Just like my young reading companions, I like to bring forth books that I have read recently and absolutely loved. Yesterday, my young reading audience brought me so much happiness by being such an enthusiastic audience. They challenged me in multiple ways and we went on an information hunt that helped take this book to a completely new level. Excerpts from our conversations...
Brief about the book
Lynne Kelly in her book Song for A Whale portrays a 12 year old Iris who is hearing impaired. She attends a regular school where she is the only one who cannot hear. She feels alone and many a time finds it incredibly hard to connect with others using sign language.
She strikes an instant connection with a whale who goes by the name Blue 55, whose song is of a very high frequency and is not audible for the other whales. Iris imagines that he too must feel all alone in the ocean and makes it her mission to reach out to him just to say that he is not alone. But how can a 12 year old connect with a whale who could be anywhere in the world's oceans? A book that delivers on some very thought provoking experiences and is loaded with information for someone who is interested in marine biology.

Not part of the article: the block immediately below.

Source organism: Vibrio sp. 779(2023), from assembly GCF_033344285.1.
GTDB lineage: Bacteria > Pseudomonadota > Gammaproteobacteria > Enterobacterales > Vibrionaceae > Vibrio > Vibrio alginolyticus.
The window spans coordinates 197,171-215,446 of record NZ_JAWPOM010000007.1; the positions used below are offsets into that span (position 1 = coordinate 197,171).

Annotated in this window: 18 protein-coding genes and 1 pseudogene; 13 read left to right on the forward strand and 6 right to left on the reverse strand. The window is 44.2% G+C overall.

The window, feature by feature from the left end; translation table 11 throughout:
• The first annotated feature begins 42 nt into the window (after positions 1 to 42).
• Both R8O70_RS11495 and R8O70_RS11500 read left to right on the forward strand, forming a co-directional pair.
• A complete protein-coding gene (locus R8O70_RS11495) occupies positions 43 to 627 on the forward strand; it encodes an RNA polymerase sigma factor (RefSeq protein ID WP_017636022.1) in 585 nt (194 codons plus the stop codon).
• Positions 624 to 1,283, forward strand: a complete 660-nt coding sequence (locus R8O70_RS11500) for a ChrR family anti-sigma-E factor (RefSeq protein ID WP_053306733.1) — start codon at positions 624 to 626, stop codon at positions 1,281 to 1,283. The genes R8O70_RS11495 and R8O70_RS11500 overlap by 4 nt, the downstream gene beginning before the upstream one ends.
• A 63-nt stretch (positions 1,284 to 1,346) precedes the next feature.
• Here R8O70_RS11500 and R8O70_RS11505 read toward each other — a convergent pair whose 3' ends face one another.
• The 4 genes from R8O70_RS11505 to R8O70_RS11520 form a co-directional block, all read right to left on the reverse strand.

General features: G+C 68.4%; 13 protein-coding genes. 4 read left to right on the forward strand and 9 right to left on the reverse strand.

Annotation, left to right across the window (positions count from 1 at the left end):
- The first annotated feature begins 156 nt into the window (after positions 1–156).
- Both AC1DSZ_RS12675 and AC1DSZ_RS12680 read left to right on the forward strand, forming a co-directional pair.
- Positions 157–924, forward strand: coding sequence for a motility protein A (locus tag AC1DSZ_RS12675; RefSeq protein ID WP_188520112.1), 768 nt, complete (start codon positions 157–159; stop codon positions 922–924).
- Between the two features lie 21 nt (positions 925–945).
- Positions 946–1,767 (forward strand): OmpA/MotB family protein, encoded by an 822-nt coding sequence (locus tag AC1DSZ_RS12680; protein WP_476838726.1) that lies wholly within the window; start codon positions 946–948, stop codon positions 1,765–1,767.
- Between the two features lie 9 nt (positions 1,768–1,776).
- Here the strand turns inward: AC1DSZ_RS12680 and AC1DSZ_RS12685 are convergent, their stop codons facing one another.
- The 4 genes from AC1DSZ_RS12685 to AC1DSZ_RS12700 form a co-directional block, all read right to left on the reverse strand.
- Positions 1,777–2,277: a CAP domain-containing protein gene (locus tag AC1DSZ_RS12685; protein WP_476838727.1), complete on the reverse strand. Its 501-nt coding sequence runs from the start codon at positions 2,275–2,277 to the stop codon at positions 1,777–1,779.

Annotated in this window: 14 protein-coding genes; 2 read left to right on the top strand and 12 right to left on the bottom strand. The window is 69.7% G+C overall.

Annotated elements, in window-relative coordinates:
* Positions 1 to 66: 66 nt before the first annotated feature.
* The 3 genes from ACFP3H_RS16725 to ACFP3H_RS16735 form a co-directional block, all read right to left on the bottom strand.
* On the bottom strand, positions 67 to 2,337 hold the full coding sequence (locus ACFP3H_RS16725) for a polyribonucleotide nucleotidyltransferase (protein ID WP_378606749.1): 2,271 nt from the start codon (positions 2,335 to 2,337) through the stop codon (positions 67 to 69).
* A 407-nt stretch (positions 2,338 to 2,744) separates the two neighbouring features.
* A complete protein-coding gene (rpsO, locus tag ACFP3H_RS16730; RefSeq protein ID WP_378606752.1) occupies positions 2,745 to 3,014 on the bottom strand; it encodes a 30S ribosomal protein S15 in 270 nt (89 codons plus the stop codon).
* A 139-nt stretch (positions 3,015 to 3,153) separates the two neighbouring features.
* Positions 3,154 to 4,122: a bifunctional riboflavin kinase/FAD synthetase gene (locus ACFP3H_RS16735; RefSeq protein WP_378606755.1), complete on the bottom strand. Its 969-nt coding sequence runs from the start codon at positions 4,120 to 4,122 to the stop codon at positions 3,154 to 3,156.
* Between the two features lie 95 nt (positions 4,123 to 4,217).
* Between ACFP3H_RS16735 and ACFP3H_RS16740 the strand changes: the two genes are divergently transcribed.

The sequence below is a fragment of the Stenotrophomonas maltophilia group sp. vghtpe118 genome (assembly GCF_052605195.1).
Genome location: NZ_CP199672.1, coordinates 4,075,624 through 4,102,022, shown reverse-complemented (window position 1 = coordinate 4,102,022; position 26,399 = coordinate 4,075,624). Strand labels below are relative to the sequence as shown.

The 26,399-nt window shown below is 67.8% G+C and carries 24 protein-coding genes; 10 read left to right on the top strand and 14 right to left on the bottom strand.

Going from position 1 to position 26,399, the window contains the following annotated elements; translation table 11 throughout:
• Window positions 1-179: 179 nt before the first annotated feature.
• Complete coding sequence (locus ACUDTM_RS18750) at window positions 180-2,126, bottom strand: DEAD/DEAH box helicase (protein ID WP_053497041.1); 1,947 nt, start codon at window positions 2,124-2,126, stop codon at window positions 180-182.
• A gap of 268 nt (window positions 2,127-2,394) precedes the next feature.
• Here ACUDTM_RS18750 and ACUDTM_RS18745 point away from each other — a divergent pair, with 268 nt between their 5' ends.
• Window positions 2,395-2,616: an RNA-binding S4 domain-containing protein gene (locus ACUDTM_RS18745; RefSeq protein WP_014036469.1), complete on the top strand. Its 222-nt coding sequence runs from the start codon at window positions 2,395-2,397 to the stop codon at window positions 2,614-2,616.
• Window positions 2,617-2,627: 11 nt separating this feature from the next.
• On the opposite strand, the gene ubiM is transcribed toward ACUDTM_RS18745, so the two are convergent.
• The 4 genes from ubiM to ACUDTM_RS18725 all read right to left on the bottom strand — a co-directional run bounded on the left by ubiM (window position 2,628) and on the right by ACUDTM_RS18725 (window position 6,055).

Questions for me from my reading companions
They were incredibly curious to know more about Iris, the protagonist in the book.
When I told them that she loves fixing radios, they wanted to know, "If she can't hear any sounds, how does she know if the radios she fixes are working after all that effort?"
When I told them that she felt sound by feeling vibrations on the speaker, they were in awe.
Looking at the cover, they wanted to know what she was doing on the lonely beach, that to in the dark. I had to say that revealing the information that leads her to that place would mean telling them the entire story and the ending, thus not giving them a chance to experience the book the way I did.
This response was met with groans and more than one voice saying, "Please tell us more.."
Is it a true story?
The whale, Blue 55 in the story is inspired by a real whale whose frequency is 52 Hertz. The author read about him on a Twitter post. He was called as "The Loneliest Whale in The World" as he had a very high frequency which other whales could not understand. The post had such a huge impact on her that Lyne Kelly had to write a story about him. More about how the book came about here.
Whales make sounds to communicate with one another. But how does that sound?
Curious to know, we found an amazing video recordings of a hump whale. Watch here
Our session ended with watching the video on the whales singing. It felt so close to beautiful nature. The fact that there is so much yet for us to learn about the world around us was resonating as we bid one another good bye last evening.
If you enjoyed reading this article, click on the button below to stay informed.